However, Boros Reckoner has one major problem: its mana cost. In a deck that leans on Cavern of Souls, a lot of the time you won't be able to cast this Minotaur on turn three. While I will praise him for his power, the minotaur does have the downside of not always being on curve in this deck. Since this is a deck that really wants to curve out, I would set him aside in favor of another three-drop: Frontline Medic.

Frontline Medic is a much-easier-to-cast three-mana 3/3 that takes full advantage of the tokens and curving out. In fact, it's at the perfect spot on your curve to hit battalion: if you play a one-drop on turn one and a two-drop on turn two, Frontline Medic is poised to hit battalion on turn three. To top it off, he also hates on Sphinx's Revelation and Bonfire of the Damned, which are both cards that can give this deck trouble.

[card]Sphinx's Revelation[/card]

Swapping the Boros Reckoners for three Frontline Medics helps out the mana a lot and reduces the number of three-drops, accomplishing both of my goals in the process. Perfect!


Four Spark Troopers make up the single four-drop in the deck—and he can deal a ton of damage.

On his own, Spark Trooper—or, as we knew him internally, Balm Lightning—is good for a 12-point life swing. Against other beatdown decks, that's huge! Often, against a deck like Zombies you're going to be racing back and forth, and those 6 points of life can be the difference between life and death. (Just don't run into a Tragic Slip!) But he becomes really crazy when you draw Silverblade Paladin.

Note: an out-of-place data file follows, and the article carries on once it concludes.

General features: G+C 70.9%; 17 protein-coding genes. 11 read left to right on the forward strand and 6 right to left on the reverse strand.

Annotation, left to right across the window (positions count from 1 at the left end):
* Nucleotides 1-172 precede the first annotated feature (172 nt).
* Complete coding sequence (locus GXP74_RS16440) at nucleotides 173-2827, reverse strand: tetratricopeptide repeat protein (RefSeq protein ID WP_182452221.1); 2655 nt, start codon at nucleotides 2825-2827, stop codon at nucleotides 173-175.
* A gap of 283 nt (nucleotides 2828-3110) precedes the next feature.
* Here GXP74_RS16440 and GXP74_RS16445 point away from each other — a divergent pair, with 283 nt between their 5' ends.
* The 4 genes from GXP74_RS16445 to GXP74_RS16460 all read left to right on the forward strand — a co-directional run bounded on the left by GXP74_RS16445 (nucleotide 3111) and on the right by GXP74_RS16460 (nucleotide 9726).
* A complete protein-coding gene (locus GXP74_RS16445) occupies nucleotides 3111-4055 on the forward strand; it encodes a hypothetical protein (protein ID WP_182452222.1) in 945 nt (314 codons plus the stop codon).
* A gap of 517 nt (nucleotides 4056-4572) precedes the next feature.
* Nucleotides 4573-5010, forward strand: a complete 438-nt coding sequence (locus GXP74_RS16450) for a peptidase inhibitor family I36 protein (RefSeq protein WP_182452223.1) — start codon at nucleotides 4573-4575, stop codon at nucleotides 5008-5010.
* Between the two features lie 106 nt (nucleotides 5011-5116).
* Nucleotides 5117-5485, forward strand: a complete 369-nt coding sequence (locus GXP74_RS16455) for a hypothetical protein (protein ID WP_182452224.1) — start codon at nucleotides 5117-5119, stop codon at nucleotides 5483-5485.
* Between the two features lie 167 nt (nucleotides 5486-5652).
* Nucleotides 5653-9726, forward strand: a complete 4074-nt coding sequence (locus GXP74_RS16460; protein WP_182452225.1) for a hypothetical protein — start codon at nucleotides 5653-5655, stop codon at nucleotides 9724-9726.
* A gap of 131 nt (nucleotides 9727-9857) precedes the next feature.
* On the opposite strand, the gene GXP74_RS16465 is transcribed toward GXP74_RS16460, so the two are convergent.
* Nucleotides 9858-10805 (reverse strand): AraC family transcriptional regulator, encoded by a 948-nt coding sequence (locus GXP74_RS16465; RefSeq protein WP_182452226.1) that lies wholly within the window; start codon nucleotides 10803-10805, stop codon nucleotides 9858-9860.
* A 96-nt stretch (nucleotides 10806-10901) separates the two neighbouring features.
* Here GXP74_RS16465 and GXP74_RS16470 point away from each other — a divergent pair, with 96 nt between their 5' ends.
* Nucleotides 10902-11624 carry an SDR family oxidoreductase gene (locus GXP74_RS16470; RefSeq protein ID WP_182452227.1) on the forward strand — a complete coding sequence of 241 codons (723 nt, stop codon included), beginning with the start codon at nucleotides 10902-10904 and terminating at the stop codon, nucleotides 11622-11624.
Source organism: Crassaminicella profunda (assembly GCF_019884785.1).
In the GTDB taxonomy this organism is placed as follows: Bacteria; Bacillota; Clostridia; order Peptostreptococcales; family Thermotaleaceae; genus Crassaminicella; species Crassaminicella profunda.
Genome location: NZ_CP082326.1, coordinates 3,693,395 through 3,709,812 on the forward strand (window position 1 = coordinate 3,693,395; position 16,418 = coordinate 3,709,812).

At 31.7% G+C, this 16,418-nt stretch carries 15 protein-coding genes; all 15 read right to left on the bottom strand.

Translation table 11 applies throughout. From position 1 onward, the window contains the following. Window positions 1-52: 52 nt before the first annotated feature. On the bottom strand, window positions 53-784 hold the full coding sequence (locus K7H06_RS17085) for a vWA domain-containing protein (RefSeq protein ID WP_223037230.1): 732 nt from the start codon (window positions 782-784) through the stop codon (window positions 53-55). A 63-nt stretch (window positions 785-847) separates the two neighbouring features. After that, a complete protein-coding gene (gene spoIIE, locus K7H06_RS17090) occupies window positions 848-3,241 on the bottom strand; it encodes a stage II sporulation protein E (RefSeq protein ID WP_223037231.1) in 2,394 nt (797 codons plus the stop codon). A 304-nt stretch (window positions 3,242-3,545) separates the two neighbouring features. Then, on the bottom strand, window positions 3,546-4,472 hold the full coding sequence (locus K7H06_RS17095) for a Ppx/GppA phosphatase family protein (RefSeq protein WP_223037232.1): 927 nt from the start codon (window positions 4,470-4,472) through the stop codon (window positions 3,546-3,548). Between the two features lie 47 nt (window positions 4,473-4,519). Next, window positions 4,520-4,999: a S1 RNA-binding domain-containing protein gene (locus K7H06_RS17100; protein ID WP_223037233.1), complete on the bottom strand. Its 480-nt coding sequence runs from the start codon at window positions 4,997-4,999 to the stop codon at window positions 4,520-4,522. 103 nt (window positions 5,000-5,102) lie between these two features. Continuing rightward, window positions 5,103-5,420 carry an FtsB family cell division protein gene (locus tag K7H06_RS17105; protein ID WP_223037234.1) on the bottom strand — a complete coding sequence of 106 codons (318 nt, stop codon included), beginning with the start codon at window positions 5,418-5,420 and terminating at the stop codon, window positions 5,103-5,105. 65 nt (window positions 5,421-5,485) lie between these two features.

If you curve Silverblade Paladin into Spark Trooper and then attack with both of them, that's a whopping 16 points of damage coming toward your opponent on turn four! (Not to mention the 12 points of life you're about to gain.) Pow!

I don't think this deck wants to play four cards that cost four mana, just so your hand doesn't get clogged with expensive cards. Three cards that cost four feels a little better. The only question is if Spark Trooper is the right one.

The card competing for Spark Trooper's slot is Hellrider. Which is better?

Spark Trooper hits hard and has trample, plus combos with Silverblade Paladin—but then he goes away. On the other hand, the 'rider is permanent and deals plenty of extra damage... plus he works well with your tokens!

This deck can use a little extra burst of ways to push through some final damage, so I'm going to give Spark Trooper the nod over Hellrider. I would definitely consider both while you're tinkering with this deck, though.

The Burn

Searing Spear and Boros Charm are both absolutely the burn spells I would consider for this deck. I definitely want to play with Boros Charm, and while Skullcrack is a fantastic card, I want to have some spot removal and reach in the form of Searing Spear.

[card]Searing Spear[/card]

The only thing I would tweak is to play the full four Boros Charms. It deals 4 damage, protects all of your creatures from Supreme Verdict, and even has the potential to give Spark Troopers double strike if you mana flood out.

With all of those changes in mind, that brings the final decklist to:

Gavin Verhey's Boros Battalion

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If you're looking to heed the Boros and charge into battle, try this out as a starting point! T